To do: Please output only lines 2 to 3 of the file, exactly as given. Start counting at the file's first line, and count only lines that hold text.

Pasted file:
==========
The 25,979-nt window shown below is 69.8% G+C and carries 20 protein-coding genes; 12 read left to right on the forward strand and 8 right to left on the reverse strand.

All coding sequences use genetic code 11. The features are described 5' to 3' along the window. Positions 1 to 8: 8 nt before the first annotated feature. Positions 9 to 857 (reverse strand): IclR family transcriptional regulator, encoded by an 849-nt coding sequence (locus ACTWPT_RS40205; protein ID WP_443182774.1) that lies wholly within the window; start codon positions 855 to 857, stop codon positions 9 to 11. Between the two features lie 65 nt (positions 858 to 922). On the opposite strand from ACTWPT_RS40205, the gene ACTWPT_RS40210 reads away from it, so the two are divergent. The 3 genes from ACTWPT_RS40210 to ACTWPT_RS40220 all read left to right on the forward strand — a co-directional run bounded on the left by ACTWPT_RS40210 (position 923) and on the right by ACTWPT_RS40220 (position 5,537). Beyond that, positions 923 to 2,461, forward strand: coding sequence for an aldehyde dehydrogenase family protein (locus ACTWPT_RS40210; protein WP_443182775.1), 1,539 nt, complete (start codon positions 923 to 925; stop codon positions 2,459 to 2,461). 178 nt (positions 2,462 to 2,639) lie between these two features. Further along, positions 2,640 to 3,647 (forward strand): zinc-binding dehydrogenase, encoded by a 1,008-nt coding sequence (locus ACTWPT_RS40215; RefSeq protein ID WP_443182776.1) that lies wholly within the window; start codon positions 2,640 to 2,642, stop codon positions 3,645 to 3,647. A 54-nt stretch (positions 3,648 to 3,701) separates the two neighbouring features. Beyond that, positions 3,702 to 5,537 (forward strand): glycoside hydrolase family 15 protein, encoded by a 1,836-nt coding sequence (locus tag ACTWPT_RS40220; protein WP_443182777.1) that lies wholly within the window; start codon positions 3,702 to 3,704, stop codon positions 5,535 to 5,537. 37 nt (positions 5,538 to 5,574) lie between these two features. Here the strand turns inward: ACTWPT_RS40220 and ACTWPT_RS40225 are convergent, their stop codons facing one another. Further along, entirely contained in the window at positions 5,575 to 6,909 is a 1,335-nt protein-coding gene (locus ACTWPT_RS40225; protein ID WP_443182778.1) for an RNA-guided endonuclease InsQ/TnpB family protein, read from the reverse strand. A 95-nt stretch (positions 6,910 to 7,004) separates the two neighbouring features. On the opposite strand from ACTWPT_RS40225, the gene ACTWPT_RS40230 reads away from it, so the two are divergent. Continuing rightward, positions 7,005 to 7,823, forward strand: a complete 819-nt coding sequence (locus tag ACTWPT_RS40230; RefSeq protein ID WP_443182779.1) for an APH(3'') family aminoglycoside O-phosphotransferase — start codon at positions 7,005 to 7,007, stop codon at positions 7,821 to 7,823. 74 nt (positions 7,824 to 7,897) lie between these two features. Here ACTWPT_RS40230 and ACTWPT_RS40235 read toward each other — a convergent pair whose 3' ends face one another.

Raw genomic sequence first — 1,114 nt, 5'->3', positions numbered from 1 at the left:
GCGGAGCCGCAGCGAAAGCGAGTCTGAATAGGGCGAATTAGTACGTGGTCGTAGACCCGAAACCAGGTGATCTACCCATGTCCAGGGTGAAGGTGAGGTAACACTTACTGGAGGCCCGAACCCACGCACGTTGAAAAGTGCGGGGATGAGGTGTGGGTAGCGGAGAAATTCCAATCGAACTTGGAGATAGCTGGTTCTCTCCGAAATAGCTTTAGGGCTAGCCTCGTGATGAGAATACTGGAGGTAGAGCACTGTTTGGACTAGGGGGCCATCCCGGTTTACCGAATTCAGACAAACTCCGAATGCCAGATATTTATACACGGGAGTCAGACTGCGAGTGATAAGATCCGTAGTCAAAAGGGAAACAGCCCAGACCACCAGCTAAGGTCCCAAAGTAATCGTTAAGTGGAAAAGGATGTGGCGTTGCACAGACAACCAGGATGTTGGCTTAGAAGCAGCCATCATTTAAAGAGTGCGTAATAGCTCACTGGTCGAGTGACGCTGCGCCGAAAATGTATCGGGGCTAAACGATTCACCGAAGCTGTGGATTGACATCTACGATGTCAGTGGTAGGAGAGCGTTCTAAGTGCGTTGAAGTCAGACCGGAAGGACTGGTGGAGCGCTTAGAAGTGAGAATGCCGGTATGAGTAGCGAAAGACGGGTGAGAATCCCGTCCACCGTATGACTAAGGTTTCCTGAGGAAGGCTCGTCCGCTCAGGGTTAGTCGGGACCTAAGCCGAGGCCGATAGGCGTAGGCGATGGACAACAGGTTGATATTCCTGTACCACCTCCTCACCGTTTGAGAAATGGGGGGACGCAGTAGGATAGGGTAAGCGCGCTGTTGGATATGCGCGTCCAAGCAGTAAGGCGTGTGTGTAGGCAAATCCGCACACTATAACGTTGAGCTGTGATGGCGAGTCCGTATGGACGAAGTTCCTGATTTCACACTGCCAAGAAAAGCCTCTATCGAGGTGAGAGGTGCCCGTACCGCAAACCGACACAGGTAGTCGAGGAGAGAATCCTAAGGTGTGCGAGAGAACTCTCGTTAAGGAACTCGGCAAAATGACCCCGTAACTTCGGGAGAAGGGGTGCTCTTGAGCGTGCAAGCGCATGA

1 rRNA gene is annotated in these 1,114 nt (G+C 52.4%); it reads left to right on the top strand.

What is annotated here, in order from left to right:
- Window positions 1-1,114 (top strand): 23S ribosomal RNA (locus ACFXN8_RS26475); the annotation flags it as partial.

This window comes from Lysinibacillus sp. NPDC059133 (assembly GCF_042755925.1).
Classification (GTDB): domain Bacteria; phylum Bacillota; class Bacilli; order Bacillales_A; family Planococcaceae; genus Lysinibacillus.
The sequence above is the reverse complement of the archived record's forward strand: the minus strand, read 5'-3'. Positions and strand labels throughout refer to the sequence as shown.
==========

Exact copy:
All coding sequences use genetic code 11. The features are described 5' to 3' along the window. Positions 1 to 8: 8 nt before the first annotated feature. Positions 9 to 857 (reverse strand): IclR family transcriptional regulator, encoded by an 849-nt coding sequence (locus ACTWPT_RS40205; protein ID WP_443182774.1) that lies wholly within the window; start codon positions 855 to 857, stop codon positions 9 to 11. Between the two features lie 65 nt (positions 858 to 922). On the opposite strand from ACTWPT_RS40205, the gene ACTWPT_RS40210 reads away from it, so the two are divergent. The 3 genes from ACTWPT_RS40210 to ACTWPT_RS40220 all read left to right on the forward strand — a co-directional run bounded on the left by ACTWPT_RS40210 (position 923) and on the right by ACTWPT_RS40220 (position 5,537). Beyond that, positions 923 to 2,461, forward strand: coding sequence for an aldehyde dehydrogenase family protein (locus ACTWPT_RS40210; protein WP_443182775.1), 1,539 nt, complete (start codon positions 923 to 925; stop codon positions 2,459 to 2,461). 178 nt (positions 2,462 to 2,639) lie between these two features. Further along, positions 2,640 to 3,647 (forward strand): zinc-binding dehydrogenase, encoded by a 1,008-nt coding sequence (locus ACTWPT_RS40215; RefSeq protein ID WP_443182776.1) that lies wholly within the window; start codon positions 2,640 to 2,642, stop codon positions 3,645 to 3,647. A 54-nt stretch (positions 3,648 to 3,701) separates the two neighbouring features. Beyond that, positions 3,702 to 5,537 (forward strand): glycoside hydrolase family 15 protein, encoded by a 1,836-nt coding sequence (locus tag ACTWPT_RS40220; protein WP_443182777.1) that lies wholly within the window; start codon positions 3,702 to 3,704, stop codon positions 5,535 to 5,537. 37 nt (positions 5,538 to 5,574) lie between these two features. Here the strand turns inward: ACTWPT_RS40220 and ACTWPT_RS40225 are convergent, their stop codons facing one another. Further along, entirely contained in the window at positions 5,575 to 6,909 is a 1,335-nt protein-coding gene (locus ACTWPT_RS40225; protein ID WP_443182778.1) for an RNA-guided endonuclease InsQ/TnpB family protein, read from the reverse strand. A 95-nt stretch (positions 6,910 to 7,004) separates the two neighbouring features. On the opposite strand from ACTWPT_RS40225, the gene ACTWPT_RS40230 reads away from it, so the two are divergent. Continuing rightward, positions 7,005 to 7,823, forward strand: a complete 819-nt coding sequence (locus tag ACTWPT_RS40230; RefSeq protein ID WP_443182779.1) for an APH(3'') family aminoglycoside O-phosphotransferase — start codon at positions 7,005 to 7,007, stop codon at positions 7,821 to 7,823. 74 nt (positions 7,824 to 7,897) lie between these two features. Here ACTWPT_RS40230 and ACTWPT_RS40235 read toward each other — a convergent pair whose 3' ends face one another.

Raw genomic sequence first — 1,114 nt, 5'->3', positions numbered from 1 at the left: